Powerpoint

Report
Water/Wastewater
Treatment and
Sustainability
Dr. Zuzana Bohrerova
Ohio Water Resources Center
Civil, Environmental and Geodetic
Engineering
ASCE sustainable water resources
systems
“water resources systems designed and managed to
fully contribute to the objectives of society, now and
in the future, while maintaining their ecological,
environmental and hydrological integrity”
Are we using water in sustainable manner?
Water Scarcity
water withdrawal as percentage of total available
more than 40%
40%-20%
•
•
•
20%-10%
less than 10%
41% of the world’s population lives in river basins suffering from
moderate to high water stress
Biofuel use and increasing population growth will increase the
percent of the world population living in water stressed areas
Some hypothesize that major wars will be fought over water rights
(water does not respect political borders!)
Access to Clean Water
• Over 1 billion people lack access to safe drinking
water - unhealthy to drink (world population: 6.8
billion)
Access to Sanitation
• 2.5 billion people do Regional medians for sub-Saharan Africa
Simple pit latrine
not have “improved
(Improved)
Open pit latrine
sanitation” (separation
(Unimproved)
of human from their
Pour-Flush latrine
(Improved)
wastes)
Connection to septic system
(Improved)
• Approximately 300
Other (Unimproved)
million of urban
Ventilated improved pit
latrine (Improved)
residents have no
None (Unimproved)
access to sanitation
Shared or public latrine
(Unimproved)
Bucket latrine
(Unimproved)
Connection to public sewer
(Improved)
Some more sustainable WWT
technologies- developing world
• Lagoons/wetlands
– Climate
– Land
– Reuse potential?
• Anaerobic digesters (USAB)
– Small and large scale
– Biogas production and stable humus
– Operation
• SAT (Soil Aquifer Treatment) technologies
– Partially treated effluent used for recharge (Gaza)
– Breaks pipe-to-pipe connection
– Could lower WQ of groundwater
Significance of Water Resources –
U.S. perspective
Drinking water in US is among the best in the
world, BUT
• Emerging contaminants threaten our water
supplies
– Microcystin, Perchlorate, Arsenic, PHACs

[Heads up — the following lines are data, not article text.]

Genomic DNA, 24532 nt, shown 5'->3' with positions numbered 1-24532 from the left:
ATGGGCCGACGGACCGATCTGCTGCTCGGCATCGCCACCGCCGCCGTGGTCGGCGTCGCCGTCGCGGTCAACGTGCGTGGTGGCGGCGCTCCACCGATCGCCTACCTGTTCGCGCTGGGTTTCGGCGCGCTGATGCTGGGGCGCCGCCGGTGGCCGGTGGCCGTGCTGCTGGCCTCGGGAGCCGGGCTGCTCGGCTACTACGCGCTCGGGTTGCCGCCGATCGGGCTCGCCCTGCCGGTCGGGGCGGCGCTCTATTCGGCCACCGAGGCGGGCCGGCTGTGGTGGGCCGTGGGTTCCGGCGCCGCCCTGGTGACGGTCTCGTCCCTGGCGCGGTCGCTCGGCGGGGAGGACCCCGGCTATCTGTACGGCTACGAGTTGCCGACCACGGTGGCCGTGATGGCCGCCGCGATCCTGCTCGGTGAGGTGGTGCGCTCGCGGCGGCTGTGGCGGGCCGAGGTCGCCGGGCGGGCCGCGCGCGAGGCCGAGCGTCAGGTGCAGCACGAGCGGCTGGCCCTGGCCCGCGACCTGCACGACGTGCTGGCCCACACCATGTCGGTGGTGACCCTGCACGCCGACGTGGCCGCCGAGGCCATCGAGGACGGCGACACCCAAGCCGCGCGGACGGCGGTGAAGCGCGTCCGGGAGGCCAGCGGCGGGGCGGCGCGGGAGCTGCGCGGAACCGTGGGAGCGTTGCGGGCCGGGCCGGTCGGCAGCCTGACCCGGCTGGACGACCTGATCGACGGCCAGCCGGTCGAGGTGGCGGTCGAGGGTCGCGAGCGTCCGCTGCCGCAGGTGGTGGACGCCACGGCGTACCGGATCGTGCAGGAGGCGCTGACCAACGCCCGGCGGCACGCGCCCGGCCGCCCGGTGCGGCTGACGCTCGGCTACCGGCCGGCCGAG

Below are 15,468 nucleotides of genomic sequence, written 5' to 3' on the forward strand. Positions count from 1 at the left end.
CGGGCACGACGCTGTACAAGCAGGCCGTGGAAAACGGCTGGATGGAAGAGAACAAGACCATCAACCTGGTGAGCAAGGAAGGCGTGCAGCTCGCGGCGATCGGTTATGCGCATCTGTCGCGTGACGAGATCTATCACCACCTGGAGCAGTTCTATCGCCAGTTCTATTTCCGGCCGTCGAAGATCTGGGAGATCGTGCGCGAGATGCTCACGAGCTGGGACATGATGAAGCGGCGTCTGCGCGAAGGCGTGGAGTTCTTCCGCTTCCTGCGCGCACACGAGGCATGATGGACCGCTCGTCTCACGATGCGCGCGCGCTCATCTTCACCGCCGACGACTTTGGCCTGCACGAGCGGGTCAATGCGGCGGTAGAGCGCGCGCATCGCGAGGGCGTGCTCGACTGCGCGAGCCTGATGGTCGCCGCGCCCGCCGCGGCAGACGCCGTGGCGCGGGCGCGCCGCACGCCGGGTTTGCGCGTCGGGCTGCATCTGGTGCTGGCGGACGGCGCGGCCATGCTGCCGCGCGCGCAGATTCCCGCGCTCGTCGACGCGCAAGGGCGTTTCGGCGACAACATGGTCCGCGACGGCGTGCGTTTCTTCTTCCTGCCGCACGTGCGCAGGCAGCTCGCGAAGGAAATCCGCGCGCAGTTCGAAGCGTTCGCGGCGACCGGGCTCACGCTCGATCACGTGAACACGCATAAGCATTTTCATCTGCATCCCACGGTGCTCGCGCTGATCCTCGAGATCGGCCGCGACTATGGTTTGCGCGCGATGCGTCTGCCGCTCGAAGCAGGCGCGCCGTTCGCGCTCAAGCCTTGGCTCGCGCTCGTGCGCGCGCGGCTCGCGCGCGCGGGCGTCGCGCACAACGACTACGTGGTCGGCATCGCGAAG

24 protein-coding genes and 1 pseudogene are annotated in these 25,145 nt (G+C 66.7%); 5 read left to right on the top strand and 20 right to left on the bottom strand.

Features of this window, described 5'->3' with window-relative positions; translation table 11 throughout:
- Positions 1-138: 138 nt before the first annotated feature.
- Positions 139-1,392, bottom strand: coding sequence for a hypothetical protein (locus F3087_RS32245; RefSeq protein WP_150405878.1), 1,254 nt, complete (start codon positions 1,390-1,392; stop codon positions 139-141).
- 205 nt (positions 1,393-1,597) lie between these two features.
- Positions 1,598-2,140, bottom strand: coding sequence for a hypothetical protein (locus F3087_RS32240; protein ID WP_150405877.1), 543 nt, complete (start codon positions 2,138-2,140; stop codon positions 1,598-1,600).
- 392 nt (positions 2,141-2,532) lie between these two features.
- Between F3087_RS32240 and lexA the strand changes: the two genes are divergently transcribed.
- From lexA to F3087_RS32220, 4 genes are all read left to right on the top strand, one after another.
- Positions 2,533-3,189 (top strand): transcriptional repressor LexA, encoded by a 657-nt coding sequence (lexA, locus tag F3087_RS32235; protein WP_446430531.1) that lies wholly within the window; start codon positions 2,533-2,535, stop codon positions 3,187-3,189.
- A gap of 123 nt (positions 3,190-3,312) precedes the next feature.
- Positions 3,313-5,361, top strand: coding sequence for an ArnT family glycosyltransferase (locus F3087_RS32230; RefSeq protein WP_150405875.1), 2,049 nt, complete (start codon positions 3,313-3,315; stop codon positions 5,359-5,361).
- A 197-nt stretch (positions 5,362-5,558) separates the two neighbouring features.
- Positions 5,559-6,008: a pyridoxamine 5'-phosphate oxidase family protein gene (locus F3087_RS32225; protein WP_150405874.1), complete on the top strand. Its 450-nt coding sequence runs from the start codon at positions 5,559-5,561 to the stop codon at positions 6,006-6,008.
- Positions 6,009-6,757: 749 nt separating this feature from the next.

• Development in arid, coastal regions
• Many waters are not “fishable and
swimmable”
• Water/wastewater infrastructure security
Water is sustainable renewable
resource, right?
http://www.nap.edu/openbook.php?record_id=12672&page=
52 (Toward a Sustainable and Secure Water Future: A
Leadership Role for the U.S. Geological Survey (2009)
Water Science and Technology Board)
Water Use
Water Withdrawals by Sector
Agricultural
World
Asia
(Not
Middle
East)
Central
America &
Caribbean
Europe
Industrial
Middle
East &
North
Africa
North
America
Domestic
Oceania
• Agriculture dominates water use
South
America
SubSaharan
Africa
Sustainable Water Resources
Management Goals
•
Kennedy and Tsuchihashi, 2006, Is Water Reuse Sustainable?
Water sustainability in agriculture
Water sustainability in agriculture
• Choose the right crops for specific areas
• Improve water harvesting and storage and soil
water retention (organic soils)
• Manage irrigation for efficiency
– Drip irrigation
– Time of irrigation – forecasting and scheduling
• Using reclaimed water for
irrigation
http://www.scientificamerican.com/article/al
l-the-food-using-half-the-water-video/
Water Reuse for Irrigation
• Most reclaimed water contain TDS – salts
• Irrigation needs to be evaluated for long term
sustainability of soil resources
• Salt accumulation in soils – change in root
osmosis and ability to grow (uptake nutrients and
water)
• Israel about 70% reuse water used for irrigation –
salinity problem.
– Strict source control (what is discharged into wastewater)
– Changes in water softening agents and detergents
• Emerging contaminants
Current Urban Water Cycle
5% Q
Waste sludge,
brine (to disposal)
Groundwater or
surface water inputs
(Q)
WTP
Loss to leakage
(33%Q)
City Distribution
System
Outfall
57-66% Q